KEY political gladiators are preoccupied with rallying support for their bid for choice elective offices in the 2023 general election despite the seeming lethargy by prospective voters towards the ongoing Continuous Voter Registration initiated in 2021 by the Independent National Electoral Commission (INEC), reports WALE AKINSELURE.
Nigeria is presently in the third quarter of the Continuous Voters Registration (CVR) exercise that began on June 28, 2021. The Independent National Electoral Commission (INEC) had declared commencement of the CVR apparently in a bid to update the voter register used for the 2019 election that had 84,004,084 registrants. Ahead of the 2023 elections, the commission detailed quarterly schedules for the exercise with the first quarter running from June 28 to September, 21, 2021; the second quarter running from October 4 to December 20, 2021; and the current third quarter, which is in its seventh week, is scheduled to elapse in April.
The CVR is being done in compliance with the 2010 Electoral Act (as amended), which mandates the INEC to carry out CVR nationwide and to make available to every political party within 60 days. The CVR is meant for registration of citizens who turned 18 years of age after the 2019 election or those, who for one reason or another, could not register in the previous exercises. The CVR also allows for updating or amendment of registration details by registered voters: misspelt names, omissions or wrong details, amendment in marital status. The CVR is to culminate in the issuance of Permanent Voters Card (PVC) which will enable registered voters exercise their civic right to vote in the general elections. In embracing technology, the hitherto practice of intending registrants presenting themselves to the CVR officers at INEC offices or designated public areas for registration was substituted with the creation of a portal where intending voters do a pre-registration. In place of the previous laptop-based Direct Data Capture Machine (DDCM), the ongoing CVR involves the use of a new registration machine known as the INEC Voter Enrolment Device (IVED).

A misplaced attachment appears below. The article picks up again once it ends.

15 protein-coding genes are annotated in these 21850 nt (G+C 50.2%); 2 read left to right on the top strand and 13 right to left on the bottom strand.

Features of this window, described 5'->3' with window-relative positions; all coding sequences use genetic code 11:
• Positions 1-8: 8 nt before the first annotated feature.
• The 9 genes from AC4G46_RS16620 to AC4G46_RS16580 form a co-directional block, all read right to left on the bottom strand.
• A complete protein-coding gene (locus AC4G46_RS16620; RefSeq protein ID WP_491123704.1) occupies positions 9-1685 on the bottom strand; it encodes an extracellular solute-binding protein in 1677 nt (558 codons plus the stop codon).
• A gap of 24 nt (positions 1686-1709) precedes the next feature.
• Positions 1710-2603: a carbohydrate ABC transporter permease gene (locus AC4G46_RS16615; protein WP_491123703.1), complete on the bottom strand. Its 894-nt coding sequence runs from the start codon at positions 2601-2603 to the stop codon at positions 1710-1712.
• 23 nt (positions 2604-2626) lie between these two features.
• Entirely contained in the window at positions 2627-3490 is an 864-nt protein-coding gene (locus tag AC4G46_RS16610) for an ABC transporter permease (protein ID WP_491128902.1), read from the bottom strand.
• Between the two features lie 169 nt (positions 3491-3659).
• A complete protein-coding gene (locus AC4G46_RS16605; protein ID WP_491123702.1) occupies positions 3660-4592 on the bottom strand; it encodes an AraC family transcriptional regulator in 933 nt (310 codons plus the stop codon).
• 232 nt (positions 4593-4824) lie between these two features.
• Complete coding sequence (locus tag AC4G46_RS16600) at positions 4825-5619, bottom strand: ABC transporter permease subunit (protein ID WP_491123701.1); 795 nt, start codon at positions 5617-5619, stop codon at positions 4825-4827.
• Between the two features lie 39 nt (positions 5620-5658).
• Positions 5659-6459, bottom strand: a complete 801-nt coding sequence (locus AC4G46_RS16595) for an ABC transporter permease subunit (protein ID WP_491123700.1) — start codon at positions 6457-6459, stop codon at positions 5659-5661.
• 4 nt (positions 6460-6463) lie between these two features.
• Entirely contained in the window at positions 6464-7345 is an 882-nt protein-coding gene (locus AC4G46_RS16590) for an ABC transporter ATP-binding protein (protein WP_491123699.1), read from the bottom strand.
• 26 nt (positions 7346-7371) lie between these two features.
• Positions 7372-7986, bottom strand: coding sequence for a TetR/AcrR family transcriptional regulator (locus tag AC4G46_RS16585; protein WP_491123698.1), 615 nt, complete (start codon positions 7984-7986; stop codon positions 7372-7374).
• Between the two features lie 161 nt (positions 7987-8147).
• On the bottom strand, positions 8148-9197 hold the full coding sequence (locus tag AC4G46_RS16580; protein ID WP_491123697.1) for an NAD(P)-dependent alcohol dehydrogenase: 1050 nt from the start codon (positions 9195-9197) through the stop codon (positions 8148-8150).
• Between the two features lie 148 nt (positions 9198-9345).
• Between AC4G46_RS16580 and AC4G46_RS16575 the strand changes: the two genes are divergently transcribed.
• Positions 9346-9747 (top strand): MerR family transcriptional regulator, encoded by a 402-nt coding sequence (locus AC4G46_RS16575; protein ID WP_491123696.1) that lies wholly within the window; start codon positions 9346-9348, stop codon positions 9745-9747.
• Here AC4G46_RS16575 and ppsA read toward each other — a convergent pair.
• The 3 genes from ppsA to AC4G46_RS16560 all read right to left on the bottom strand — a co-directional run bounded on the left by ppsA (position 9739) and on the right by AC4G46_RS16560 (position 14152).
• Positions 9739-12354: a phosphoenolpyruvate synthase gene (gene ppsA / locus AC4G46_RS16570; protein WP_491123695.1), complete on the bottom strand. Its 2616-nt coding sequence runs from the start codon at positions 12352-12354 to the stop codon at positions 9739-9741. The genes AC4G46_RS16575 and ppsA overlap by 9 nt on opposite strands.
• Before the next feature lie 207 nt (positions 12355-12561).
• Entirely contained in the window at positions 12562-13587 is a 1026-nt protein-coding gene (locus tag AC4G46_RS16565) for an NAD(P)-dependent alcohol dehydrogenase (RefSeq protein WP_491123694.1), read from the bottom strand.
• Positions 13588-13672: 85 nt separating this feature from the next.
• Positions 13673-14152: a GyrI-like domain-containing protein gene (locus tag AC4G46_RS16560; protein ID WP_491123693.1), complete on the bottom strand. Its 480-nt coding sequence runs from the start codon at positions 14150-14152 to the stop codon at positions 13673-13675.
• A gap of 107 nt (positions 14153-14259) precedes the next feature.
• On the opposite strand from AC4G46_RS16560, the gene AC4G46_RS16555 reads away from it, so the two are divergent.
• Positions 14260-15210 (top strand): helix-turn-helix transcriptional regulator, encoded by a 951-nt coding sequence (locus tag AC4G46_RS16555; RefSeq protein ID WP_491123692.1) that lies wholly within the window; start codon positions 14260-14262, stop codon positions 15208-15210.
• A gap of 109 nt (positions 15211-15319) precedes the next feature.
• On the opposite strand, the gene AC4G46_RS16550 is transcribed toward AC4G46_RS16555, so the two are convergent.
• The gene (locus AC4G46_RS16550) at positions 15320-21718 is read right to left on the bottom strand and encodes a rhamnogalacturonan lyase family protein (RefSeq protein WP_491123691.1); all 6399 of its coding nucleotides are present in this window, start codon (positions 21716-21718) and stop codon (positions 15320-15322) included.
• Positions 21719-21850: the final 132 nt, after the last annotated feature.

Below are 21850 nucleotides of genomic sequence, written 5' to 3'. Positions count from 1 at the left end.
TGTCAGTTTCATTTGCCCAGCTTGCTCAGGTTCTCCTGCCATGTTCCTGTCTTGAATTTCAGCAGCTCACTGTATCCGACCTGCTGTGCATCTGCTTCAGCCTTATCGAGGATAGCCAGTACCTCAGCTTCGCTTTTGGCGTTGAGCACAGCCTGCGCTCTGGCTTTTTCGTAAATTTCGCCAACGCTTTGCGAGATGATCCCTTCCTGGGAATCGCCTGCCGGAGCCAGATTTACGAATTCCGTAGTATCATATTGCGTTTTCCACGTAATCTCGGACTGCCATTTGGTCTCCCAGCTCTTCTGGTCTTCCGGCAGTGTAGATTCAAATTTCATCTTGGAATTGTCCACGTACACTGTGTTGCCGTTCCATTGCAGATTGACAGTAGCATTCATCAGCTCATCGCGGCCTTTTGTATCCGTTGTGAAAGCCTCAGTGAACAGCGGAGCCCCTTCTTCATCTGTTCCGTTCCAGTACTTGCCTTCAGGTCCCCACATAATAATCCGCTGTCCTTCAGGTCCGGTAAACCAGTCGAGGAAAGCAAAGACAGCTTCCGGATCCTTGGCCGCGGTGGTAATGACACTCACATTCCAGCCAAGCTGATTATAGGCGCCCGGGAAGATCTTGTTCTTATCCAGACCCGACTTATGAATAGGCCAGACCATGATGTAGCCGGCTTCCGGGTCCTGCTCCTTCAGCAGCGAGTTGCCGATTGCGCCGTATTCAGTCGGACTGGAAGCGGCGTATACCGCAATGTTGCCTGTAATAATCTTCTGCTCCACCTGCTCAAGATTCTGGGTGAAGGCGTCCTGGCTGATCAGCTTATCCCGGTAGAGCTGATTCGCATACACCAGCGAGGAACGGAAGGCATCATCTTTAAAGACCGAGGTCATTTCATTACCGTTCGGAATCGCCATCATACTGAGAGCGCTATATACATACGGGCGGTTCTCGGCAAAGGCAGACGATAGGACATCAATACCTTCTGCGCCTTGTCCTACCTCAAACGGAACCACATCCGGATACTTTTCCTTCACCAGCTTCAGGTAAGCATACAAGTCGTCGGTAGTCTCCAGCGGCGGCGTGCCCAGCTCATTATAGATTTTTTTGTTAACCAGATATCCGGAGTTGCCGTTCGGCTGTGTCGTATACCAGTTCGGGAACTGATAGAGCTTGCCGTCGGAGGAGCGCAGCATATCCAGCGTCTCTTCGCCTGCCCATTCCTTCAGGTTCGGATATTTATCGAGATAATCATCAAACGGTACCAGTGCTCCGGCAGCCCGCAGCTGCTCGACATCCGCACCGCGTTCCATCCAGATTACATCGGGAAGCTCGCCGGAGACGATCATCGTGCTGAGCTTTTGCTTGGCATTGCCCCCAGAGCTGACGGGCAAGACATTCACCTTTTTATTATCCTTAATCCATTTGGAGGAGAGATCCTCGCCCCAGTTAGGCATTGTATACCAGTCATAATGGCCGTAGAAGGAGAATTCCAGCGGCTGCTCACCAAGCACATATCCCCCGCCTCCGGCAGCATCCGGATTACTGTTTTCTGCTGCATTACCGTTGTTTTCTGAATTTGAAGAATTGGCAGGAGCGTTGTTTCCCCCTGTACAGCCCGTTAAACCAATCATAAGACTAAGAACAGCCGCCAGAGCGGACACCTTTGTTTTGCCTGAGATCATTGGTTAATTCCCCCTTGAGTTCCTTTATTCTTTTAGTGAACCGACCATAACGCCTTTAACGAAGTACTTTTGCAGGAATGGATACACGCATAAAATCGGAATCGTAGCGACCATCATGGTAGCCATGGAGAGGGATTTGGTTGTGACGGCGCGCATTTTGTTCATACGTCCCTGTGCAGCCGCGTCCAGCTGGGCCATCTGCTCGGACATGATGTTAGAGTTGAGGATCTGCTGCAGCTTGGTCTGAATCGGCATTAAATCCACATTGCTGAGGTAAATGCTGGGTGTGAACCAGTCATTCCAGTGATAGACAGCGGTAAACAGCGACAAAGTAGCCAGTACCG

INEC chairman, Mahmood Yakubu, however, added that the new device could also be used for other purposes such as voter registration during elections, dealing with registered voters who have had issues with their PVCs or fingerprints during accreditation during previous election. Expected to partake in the current CVR exercise are: Nigerian citizens who have attained the age of 18 years and not previously registered; Registered voters who have encountered challenges with their Permanent Voter’s Cards (PVC) or their fingerprints not being read by the Smart Card Reader; Registered voters who want to effect a transfer of their voting locations; Registered voters who want to effect changes to their personal details; Registered voters whose PVCs are lost or defaced/damaged. However, pre-registration is just one step with intending registrants still mandated to go to INEC state or local government area offices for their biometrics and completion of their registration?
To also address fears of those who are not digitally inclined, physically disabled or people living in rural areas without access to the Internet, the commission established 2,673 centres where citizens can register manually. Upon conclusion of CVR, INEC is expected to display a preliminary register of voters for scrutiny, between a period of five and fourteen days, clean up its data before printing PVCs.